Joe Frisaro of MLB.com reports that the Marlins are “engaged in substantive discussions with six clubs” regarding a J.T. Realmuto trade. The teams: the Braves, Dodgers, Astros, Padres, Rays, and Reds.
The Braves have been on-again-off-again rumored trade partners for Realmuto. The others could all certainly use Realmuto. Now that Yasmani Grandal is off the board and a member of the Brewers, the Marlins’ leverage is stronger, of course.
Not that it’ll be easy to land Realmuto. The Fish reportedly want a top prospect plus a catcher with MLB experience. And, being Miami, you have to assume they don’t want one who makes a ton of money, so putting a deal together may be kind of tricky.
Still: an elite hitting and fielding catcher who is only going to be 28 next year and who is under team control and making relatively little money for the next couple of years is as valuable as all get-out, so the Marlins can probably name their price.
Even Drellich of The Athletic reports that the Boston Red Sox are cutting the pay of team employees. Those cuts, which began to be communicated last night, apply to all employees making $50,000 or more. They are tiered cuts, with people making $50-99,000 seeing salary cut by 20%, those making $100k-$499,000 seeing $25% cuts and those making $500,000 or more getting 30% cuts.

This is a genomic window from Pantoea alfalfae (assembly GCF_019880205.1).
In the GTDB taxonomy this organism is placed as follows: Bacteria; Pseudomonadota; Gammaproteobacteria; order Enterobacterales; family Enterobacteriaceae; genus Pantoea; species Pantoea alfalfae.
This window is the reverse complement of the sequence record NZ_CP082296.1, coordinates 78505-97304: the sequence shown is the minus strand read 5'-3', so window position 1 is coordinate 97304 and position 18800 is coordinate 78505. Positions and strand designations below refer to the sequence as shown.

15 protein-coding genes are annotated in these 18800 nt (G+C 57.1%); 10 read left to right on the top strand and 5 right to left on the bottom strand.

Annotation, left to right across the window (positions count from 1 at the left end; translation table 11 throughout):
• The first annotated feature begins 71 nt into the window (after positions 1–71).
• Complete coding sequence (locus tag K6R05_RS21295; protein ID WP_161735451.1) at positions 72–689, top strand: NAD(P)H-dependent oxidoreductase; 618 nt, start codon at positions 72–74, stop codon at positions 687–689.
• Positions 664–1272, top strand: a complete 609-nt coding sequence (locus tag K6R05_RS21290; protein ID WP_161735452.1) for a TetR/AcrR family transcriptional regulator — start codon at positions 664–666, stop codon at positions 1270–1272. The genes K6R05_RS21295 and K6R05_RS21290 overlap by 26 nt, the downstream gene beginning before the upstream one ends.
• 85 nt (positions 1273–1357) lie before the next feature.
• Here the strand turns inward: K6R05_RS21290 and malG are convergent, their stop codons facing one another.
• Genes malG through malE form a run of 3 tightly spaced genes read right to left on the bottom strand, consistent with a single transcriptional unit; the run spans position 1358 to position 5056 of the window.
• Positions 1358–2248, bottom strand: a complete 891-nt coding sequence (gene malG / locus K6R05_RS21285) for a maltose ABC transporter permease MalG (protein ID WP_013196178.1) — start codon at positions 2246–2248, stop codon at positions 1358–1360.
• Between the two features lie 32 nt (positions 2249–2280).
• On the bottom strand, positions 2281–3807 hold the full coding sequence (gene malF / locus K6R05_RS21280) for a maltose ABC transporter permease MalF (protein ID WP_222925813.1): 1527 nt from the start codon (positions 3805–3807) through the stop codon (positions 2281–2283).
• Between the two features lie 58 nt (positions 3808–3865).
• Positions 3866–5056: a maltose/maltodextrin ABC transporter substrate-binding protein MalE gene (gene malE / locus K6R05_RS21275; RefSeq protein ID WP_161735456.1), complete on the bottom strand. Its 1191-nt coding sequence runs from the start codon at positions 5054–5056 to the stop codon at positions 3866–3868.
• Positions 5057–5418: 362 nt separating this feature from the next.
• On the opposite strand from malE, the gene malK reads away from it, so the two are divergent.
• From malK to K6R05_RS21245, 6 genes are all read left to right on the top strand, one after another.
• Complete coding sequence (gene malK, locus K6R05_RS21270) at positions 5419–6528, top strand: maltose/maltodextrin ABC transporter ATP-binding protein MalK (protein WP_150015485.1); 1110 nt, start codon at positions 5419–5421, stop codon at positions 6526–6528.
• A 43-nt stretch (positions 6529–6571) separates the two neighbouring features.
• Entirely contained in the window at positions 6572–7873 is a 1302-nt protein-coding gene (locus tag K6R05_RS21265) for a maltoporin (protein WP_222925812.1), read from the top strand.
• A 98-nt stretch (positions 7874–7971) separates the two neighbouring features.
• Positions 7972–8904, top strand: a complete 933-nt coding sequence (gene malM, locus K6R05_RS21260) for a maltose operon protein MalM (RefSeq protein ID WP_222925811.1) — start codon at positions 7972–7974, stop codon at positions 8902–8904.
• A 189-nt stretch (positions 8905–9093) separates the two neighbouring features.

Drellich reported that a Red Sox employee told him that “people are livid” over the fact that those making $100K are being treated the same way as those making $500K. And, yes, that does seem to be a pretty wide spread for similar pay cuts. One would think that a team with as many analytically-oriented people on staff could perhaps break things down a bit more granularly.
Notable in all of this that the same folks who own the Red Sox — Fenway Sports Group — own Liverpool FC of the English Premier League, and that just last month Liverpool’s pay cut/employee furlough policies proved so unpopular that they led to a backlash and a subsequent reversal by the club. That came after intense criticism from Liverpool fan groups and local politicians. Sox owner John Henry must be confident that no such backlash will happen in Boston.
As we noted yesterday, The Kansas City Royals, who are not as financially successful as the Boston Red Sox, have not furloughed employees or cut pay as a result of baseball’s shutdown in the wake of the COVID-19 pandemic. Perhaps someone in Boston could call the Royals and ask them how they managed that.